One of the best ways to improve the massage you receive has nothing to do with your choice of massage therapist. Stretching properly, either before or after massage, can aid in the body’s healing and augment the sense of relief that often follows a massage session.


Many of us stretch without being aware of deciding to, like with a first-thing-in-the-morning cat stretch, or following being seated for a long time, such as on a trip. The body’s desire to find such relief, through lengthening its soft tissues, is innate. But even something so simple can be improved with regular practice and use.


There are two primary types of stretching: “static” stretching or “dynamic” stretching. In static stretching, a stretch is held for at least ten seconds, for a small number of repetitions. It is best performed as a cool-down following athletic activity, a hot bath or shower, or a massage. Dynamic stretching, also known as mobilization stretching, is more like a warm-up activity prior to exertion; it involves an increased number of repetitions, and positions held for shorter periods of time. Both forms may be utilized in practices like yoga.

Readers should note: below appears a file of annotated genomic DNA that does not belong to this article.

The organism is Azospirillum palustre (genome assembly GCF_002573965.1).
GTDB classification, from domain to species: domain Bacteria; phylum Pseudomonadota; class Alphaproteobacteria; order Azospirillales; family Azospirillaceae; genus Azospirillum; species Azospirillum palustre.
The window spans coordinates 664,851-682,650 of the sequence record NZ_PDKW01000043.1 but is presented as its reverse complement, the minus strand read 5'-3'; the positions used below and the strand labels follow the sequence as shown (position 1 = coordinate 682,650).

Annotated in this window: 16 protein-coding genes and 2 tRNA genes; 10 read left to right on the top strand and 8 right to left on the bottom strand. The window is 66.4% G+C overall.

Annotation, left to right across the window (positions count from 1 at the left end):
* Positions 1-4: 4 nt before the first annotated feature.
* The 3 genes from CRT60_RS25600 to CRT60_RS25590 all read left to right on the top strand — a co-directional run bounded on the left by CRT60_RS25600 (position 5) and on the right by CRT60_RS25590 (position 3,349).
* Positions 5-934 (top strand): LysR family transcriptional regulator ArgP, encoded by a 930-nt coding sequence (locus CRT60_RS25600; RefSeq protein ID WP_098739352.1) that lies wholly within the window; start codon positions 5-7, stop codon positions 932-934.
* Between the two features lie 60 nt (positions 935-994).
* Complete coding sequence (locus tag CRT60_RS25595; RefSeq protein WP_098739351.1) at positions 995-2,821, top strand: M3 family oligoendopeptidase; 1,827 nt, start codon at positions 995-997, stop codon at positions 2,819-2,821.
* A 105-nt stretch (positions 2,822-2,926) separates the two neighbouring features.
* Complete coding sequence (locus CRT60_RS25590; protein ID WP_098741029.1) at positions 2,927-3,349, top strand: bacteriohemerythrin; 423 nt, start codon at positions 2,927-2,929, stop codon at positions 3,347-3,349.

Massage prior to stretching will help you to improve the flow of blood to the stretched areas, which can aid in the relief of soreness from overexertion. Like massage, stretching lengthens and strengthens muscle fibers, whether they have deteriorated from lack of use are from injury or heavy exertion. Stretching also helps other areas of the body, like the digestive system and joints. Stretching also can release endorphins, which improve mood and energy levels. In essence, the good results started by a massage are increased when you also stretch afterward.


A good rule of thumb in determining how much to stretch is to strive for “just right”: not too much that the stretch is painful, awkward or results in a spasm, and not so gentle that there is no result from the position. To achieve a good stretch, begin by stretching a muscle to the first point of tension. From there, slowly ease into the stretch, just past that initial point of tension. Following repetition, it may be possible to go “deeper” into a stretch.


C.B. Y.

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